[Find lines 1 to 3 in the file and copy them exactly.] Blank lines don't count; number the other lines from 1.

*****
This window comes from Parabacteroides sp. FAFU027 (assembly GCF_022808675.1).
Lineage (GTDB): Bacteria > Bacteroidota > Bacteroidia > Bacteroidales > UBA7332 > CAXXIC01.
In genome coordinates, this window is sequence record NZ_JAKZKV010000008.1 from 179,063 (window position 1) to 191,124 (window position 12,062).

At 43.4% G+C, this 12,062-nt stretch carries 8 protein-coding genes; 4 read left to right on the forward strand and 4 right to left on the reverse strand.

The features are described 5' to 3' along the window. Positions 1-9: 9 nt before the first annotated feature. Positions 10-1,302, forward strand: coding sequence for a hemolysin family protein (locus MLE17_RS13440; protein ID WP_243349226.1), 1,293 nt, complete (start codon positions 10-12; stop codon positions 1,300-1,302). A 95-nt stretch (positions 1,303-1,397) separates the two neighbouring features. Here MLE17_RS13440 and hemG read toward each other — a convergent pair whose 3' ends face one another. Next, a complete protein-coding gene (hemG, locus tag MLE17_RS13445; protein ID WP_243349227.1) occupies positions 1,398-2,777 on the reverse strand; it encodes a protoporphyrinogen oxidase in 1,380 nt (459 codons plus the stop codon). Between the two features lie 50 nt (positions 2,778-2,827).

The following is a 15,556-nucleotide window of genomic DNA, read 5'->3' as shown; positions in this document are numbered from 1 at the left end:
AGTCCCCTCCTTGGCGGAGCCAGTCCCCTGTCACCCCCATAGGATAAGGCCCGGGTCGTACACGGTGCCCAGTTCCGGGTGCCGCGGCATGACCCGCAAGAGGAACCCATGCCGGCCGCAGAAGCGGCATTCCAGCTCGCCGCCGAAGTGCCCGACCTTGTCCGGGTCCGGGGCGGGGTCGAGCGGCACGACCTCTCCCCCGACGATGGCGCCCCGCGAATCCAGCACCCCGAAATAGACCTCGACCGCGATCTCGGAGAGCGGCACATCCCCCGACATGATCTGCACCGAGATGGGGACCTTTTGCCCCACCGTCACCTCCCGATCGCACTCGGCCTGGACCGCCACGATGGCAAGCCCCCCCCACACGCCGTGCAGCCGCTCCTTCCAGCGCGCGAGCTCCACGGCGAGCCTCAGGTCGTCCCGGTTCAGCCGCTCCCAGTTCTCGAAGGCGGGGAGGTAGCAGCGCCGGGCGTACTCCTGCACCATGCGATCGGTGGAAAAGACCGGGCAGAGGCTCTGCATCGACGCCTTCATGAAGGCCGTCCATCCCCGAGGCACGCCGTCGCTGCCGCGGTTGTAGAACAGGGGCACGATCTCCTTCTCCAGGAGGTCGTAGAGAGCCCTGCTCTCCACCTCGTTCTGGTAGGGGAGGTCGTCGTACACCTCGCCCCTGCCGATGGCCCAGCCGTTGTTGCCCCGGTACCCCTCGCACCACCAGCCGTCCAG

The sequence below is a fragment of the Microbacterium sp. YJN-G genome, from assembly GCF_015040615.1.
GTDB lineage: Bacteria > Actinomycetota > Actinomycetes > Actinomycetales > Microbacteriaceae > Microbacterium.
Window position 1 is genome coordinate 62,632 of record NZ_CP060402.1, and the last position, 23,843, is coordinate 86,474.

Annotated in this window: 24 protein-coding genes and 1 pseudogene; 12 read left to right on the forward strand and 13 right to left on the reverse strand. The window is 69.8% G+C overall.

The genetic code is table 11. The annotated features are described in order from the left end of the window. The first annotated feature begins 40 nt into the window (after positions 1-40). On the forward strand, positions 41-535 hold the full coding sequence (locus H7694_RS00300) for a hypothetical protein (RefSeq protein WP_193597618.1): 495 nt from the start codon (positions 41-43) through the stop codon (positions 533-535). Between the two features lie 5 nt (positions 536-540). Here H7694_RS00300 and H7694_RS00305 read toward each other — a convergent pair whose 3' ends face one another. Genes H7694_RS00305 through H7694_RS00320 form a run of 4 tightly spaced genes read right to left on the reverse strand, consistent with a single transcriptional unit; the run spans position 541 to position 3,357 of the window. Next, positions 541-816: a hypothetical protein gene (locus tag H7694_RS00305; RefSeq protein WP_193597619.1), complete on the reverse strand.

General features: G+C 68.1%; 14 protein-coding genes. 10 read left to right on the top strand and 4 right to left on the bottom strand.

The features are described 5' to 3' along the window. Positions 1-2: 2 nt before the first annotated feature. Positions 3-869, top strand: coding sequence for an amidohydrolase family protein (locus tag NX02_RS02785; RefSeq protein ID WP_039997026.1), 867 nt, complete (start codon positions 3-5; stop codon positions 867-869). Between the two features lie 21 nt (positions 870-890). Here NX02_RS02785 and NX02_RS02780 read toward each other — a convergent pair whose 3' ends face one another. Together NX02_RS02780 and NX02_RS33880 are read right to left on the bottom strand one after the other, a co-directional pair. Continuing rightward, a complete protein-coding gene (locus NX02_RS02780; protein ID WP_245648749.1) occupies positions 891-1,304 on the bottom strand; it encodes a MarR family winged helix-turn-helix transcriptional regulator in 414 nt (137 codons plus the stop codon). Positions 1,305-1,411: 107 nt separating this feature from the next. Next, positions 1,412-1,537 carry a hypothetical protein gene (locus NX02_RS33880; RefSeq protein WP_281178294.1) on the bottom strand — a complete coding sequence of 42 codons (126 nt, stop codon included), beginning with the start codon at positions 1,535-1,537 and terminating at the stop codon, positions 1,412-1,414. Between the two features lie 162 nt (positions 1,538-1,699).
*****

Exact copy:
This window comes from Parabacteroides sp. FAFU027 (assembly GCF_022808675.1).
Lineage (GTDB): Bacteria > Bacteroidota > Bacteroidia > Bacteroidales > UBA7332 > CAXXIC01.
In genome coordinates, this window is sequence record NZ_JAKZKV010000008.1 from 179,063 (window position 1) to 191,124 (window position 12,062).